SIZZLING JULY TEMPERATURES BAKE SOUTHERN PLAINS STATES

July 24, 2001 — Late July temperatures averaging five to 10 degrees above normal are baking the states of New Mexico, Kansas, Oklahoma, Texas and Arkansas. Temperatures throughout the region ranged from highs in the mid-90s in central New Mexico to highs of 108 degrees in southwest Oklahoma and 109 in central Kansas, according to NOAA's National Weather Service.

Hot and humid conditions prevail as a dome of high pressure continues to dominate the region. Despite the spate of I00-degree-plus temperatures across the region, no new records have been set. However, intense heat and high humidity have prompted NOAA's National Weather Service to issue numerous heat advisories—many of which remain in effect for central Texas and much of Oklahoma and Arkansas.

Near the center of the dome, Oklahoma has been particularly hard hit. Tuesday, July 24, marked the ninth consecutive day of 100-degree temperatures for metropolitan Oklahoma City where at least six deaths were attributed to the heat wave.

NOAA's Climate Prediction Center's 6 to 10 day outlook calls for the heat to continue, with the heat index, that is temperature and humidity combined, reaching up to 110 degrees in an area from Kansas City south through Texas and along Gulf coast states all the way to Florida.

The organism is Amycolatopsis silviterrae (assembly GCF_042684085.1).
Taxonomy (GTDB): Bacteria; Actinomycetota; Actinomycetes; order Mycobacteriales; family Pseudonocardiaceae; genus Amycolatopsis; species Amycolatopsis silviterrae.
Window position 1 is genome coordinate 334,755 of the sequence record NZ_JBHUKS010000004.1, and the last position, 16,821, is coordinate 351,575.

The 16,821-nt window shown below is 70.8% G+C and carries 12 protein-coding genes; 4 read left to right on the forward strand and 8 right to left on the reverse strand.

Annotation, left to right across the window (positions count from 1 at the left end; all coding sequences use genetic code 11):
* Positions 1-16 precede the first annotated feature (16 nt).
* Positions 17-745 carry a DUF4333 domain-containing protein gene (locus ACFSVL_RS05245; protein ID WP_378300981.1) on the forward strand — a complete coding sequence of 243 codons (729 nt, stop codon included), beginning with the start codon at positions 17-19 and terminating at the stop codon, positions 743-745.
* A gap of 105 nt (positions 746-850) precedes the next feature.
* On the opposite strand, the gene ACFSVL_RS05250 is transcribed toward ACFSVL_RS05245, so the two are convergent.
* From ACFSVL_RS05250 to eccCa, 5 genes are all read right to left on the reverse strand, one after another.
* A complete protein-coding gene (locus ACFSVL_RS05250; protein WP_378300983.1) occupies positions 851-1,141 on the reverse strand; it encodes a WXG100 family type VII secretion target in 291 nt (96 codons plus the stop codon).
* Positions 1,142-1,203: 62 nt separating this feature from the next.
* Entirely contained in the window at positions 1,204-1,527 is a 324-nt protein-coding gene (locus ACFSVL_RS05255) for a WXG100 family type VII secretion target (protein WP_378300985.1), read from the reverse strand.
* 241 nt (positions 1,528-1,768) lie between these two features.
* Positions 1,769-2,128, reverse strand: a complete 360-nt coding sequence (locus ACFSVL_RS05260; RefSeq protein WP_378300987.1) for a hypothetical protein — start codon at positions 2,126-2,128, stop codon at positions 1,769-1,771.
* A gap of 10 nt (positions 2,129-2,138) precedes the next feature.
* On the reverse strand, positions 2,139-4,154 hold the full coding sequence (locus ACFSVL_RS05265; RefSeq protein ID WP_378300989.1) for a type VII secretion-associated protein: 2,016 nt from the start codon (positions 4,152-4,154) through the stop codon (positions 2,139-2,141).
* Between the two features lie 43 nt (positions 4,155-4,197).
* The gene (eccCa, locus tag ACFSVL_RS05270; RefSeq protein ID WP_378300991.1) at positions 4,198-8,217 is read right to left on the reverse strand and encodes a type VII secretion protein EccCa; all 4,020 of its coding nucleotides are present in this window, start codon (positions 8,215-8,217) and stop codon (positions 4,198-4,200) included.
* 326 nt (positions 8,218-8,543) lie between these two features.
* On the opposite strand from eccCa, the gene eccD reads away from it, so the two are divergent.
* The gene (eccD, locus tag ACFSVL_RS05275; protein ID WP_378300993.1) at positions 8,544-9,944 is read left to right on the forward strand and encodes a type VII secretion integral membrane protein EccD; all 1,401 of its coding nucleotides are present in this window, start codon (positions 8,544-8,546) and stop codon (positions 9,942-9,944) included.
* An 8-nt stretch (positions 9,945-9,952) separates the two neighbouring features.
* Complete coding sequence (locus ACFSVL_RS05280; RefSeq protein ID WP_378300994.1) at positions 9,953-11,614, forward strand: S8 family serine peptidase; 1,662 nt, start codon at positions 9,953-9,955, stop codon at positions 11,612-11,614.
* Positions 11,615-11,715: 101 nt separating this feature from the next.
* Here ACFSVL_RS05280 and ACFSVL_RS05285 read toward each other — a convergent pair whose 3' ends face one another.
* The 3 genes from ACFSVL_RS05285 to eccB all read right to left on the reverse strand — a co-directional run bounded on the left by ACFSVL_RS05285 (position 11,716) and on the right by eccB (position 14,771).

In a normal year, an average of 175 people will succumb to summer heat waves in the United States, but any given year can vary dramatically from the norm. For example, one of the worst periods on record was the disastrous heat wave of 1980 which claimed more than 1,200 lives. Equally devastating was the summer of 1995 during which more than 1,000 people died of heat-related causes.

Excessive heat can be a killer, but it doesn't have to be if you follow basic safety rules.
To protect yourself, you should:

  • Stay indoors (preferably in air conditioned space) as much as possible.
  • Wear lightweight, light-colored, loose-fitting clothing.
  • Drink plenty of water and natural juices.
  • Avoid alcohol and beverages with caffeine which could increase dehydration.
    Eat small, light meals.
  • Avoid strenuous activities or at least reschedule them for early morning or late evening hours.
  • Learn the symptoms of heat disorders and what to do about them.
  • To protect others you should:

    • Never leave children or pets in a closed vehicle where temperatures could soar to 190 degrees in less than 10 minutes.
    • Check on elderly neighbors.
    • Always protect small children from the sun.
    • Provide shade and cool water for pets.

    With the proper precautions you can beat the heat.

    Relevant Web Sites
    NOAA's Excessive Heat Outlook

    NOAA's Climate Prediction Center's 6 to 10 day Outlook

    1999 Heat-Related Fatalities — PDF file. You'll need Adobe Acrobat Reader to view it.

    1995 Heat-Related Fatalities

    NOAA's Heat and Drought Awareness

    NOAA's Weather Page

    NOAA's Storm Watch

    Media Contact:
    Ron Trumbla, NOAA's National Weather Service Southern Region, (817) 978-4613 ext. 140

     

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